In 2013, Martinis represented Jenny Hatch in the nationally acclaimed "Justice for Jenny" case, helping Ms. Hatch secure her right to live where and how she wants, to make her own decisions, and direct her own life. Jenny’s case was the first trial to hold that a person with disabilities has a right to engage in “Supported-Decision Making,” where people work with trusted friends, family members, and professionals to help them understand the situations and choices they face, so they may make their own decisions – rather than be subjected to a unnecessary permanent, plenary or full guardianship. The “Justice for Jenny” decision is hailed nationally and internationally for the principle that “an individual's right to choose how to live and the government’s progress in providing the help needed to integrate even those with the most profound need’s into the community” is a right guaranteed under law. Martinis writes about this case on his blog [http://www.supporteddecisionmaking.org/blogs/jonathan-martinis/justice-jenny-justice-all-everyone-has-right-make-choices] at the National Resource Center for Supported Decision-Making.
The training is at The Kennedy School, 5736 N.E. 33rd Avenue. More information, including registration, is available on FACT Oregon’s website.
The Portland Commission on Disability (PCOD) monthly meeting is this Friday, September 8, from 11 a.m. to 2:30 p.m. The meeting is open to the public at the Office of Equity and Human Rights (OEHR), located in the Commonwealth Building’s on the 5th floor, 421 S.W. 6th Avenue in downtown Portland.
There will be a report from OEHR Director Dante James, committee updates, liaison reports, other program updates, and other commission work. There is also time set aside for public comment and announcements.
ASL interpretation and real-time captioning will be provided. Other accommodations are available on request. Please notify the commission in advance of scheduled events if accommodations or translations are needed. Because some accommodations take time to arrange, it is suggested to provide at least three business days’ notice. To make requests, file complaints, or request additional information, please contact Nickole Cheron by emailing email@example.com or calling 503.823.4938. Use City TTY 503-823-6868, or use Oregon Relay Service: 711.
The mission of PCOD is to guide the City in ensuring that it is a more universally accessible city for all. The commission was established by City Council resolution in 2008. To learn more about PCOD and its work, visit its web pages on the OEHR website.
The Northwest Down Syndrome Association (NWDSA) is hosting the 19th Annual Buddy Fest NW on Saturday, September 23rd, 2017, to promote acceptance and inclusion of all people with Down syndrome. The walk brings together participants from Portland metro and Southwest Washington – family members, friends, professionals, community leaders and individuals with Down syndrome.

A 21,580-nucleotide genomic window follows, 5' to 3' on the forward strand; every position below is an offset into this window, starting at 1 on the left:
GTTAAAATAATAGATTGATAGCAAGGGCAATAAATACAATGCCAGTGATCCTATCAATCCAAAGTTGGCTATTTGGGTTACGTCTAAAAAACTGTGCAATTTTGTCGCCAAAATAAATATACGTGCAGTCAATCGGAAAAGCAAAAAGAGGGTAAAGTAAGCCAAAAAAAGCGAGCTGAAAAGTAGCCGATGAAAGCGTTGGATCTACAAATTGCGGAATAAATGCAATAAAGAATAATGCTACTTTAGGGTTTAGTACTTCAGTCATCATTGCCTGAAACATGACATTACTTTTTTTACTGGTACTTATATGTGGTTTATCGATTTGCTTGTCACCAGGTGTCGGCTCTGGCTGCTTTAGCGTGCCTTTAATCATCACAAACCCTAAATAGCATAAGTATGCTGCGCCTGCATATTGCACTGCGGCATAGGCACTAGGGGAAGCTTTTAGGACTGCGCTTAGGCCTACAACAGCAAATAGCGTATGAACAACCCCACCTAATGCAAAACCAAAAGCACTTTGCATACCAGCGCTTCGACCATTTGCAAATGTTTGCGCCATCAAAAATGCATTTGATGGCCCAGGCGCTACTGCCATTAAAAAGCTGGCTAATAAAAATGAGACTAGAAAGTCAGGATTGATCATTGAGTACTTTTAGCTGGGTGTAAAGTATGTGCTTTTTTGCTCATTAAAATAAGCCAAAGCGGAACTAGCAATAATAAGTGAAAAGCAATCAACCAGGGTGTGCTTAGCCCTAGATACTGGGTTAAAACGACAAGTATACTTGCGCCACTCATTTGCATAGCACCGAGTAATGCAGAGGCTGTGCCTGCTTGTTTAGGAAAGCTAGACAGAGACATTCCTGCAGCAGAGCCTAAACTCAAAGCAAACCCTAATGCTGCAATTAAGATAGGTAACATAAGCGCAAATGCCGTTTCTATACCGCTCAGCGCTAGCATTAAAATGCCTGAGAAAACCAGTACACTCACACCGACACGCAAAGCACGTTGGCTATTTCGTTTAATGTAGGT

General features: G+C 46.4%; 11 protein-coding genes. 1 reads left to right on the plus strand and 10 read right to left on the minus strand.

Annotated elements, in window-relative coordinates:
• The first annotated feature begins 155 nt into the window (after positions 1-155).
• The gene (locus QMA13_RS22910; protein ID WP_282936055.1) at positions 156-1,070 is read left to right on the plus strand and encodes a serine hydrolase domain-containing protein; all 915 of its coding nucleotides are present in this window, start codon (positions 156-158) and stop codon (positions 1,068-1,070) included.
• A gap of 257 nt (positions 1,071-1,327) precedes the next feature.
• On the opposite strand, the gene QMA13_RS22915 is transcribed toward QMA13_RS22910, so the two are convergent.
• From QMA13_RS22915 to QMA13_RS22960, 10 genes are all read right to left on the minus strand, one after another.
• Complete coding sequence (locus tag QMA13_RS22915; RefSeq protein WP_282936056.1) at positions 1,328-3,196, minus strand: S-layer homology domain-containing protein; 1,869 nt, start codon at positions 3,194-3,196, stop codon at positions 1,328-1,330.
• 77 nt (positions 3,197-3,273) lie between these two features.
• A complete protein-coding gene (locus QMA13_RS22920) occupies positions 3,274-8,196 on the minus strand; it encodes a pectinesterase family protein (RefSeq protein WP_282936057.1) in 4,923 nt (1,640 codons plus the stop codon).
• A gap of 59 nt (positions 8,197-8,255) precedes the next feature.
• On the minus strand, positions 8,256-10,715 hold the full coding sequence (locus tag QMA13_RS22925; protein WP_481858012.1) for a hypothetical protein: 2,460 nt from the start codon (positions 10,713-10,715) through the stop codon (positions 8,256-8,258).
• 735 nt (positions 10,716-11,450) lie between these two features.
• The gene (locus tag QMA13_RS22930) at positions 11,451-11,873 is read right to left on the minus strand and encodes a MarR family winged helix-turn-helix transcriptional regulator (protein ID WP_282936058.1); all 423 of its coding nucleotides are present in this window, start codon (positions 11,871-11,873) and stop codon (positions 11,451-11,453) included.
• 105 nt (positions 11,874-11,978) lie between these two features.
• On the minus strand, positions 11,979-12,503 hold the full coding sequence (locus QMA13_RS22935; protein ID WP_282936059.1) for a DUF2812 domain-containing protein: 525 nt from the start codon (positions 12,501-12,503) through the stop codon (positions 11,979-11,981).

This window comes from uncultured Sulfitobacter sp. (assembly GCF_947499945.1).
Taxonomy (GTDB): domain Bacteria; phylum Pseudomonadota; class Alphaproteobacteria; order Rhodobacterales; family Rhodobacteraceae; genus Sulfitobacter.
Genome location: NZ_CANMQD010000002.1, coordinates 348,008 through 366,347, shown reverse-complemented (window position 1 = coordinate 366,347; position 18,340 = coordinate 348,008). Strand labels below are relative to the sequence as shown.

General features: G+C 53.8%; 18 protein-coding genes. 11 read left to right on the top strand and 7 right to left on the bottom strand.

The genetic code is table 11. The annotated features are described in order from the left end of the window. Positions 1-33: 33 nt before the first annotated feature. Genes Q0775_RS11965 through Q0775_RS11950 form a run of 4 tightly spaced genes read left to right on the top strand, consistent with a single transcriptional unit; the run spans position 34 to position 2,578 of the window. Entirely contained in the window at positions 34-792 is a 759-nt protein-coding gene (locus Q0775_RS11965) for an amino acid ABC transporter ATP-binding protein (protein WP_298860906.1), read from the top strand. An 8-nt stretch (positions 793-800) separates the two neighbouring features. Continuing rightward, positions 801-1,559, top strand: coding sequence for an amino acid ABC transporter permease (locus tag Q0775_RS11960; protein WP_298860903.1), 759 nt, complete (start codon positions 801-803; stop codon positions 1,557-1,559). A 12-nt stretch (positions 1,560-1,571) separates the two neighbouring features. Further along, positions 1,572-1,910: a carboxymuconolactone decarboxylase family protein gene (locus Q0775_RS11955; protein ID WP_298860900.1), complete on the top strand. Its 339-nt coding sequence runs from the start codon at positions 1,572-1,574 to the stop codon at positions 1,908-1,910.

The 19th Buddy Fest NW promises to be bigger and better than ever and will be at Rose Quarter Commons Main Amphitheater and Center Court in Northeast Portland. This is an opportunity to hear self-advocates and connect with empowered families from across the Portland Metro region and beyond.
The event features special guest speaker, Brandon Gruber, whose motto is “Work Hard, Chooser Kindness and Be Yourself.” Emcee Tony Starlight will emcee the entertainment which has the Nu Wavers performing eighties favorites and Newel Briggs and friends providing energetic and uplifting reggae.
The Oregon Association of the Deaf (OAD) elected new officials to lead the 96-year-old organization. The two-year terms of the newly elected board members began at the 46th OAD biennial conference that was held on July 30, 2017, in Portland.
The eight newly elected officials are:
“OAD has been doing very valuable work in advancing the rights of the Deaf population in Oregon, and as newly elected President, I will strive to continue the high quality standard that OAD has been bringing to the Deaf community,” explained Logan. “Our Deaf community includes the Deaf, DeafBlind, Hard of Hearing, Late Deafened and those with any additional disabilities. The OAD board and I look forward to any challenge that may appear, and look forward to a better future, together.”
Founded in 1921 and with more than 210 members, OAD’s mission is to promote, protect and preserve the civil rights of Deaf, DeafBlind and Hard of Hearing individuals. Visit www.OAD1921.org and www.facebook.com/DeafOregon.
Disability Rights Oregon (DRO) reports that good progress was made in this year’s legislative session toward giving Oregonians with disabilities the opportunity to live better lives. Executive Director Bob Joondeph wants to thank the many Oregonians who testified before the legislature in support of its agenda. He adds that these people took time to engage directly in the democratic process and their heartfelt stories made a difference.
Joondeph noted that five of the organization’s priority bills passed, and have been signed into law by the Governor:
DRO reports that they managed to avoid the deep cuts to human service programs that were proposed in the Governor’s opening budget and early legislative budget frameworks. More information on the state budget is on DRO’s website.
The Office of Neighborhood Involvement (ONI) Disability Program Facebook page features daily postings of news, videos, events and issues of interest to people with disabilities. Visit the program’s Facebook page to read these postings and other information posted daily on disability issues, news and concerns.
The Disability NEWS is created and distributed twice monthly by the City of Portland’s Disability Program in the Office of Neighborhood Involvement. The NEWS, including back issues, is also available in the program’s website for viewing at this link.
To update your contact information, if you wish to submit information for the newsletter or if you know someone who would like to receive the newsletter, please email firstname.lastname@example.org. Events submitted will also be noted on the Disability Program Facebook page and featured on ONI Events calendar's list of Disability Events.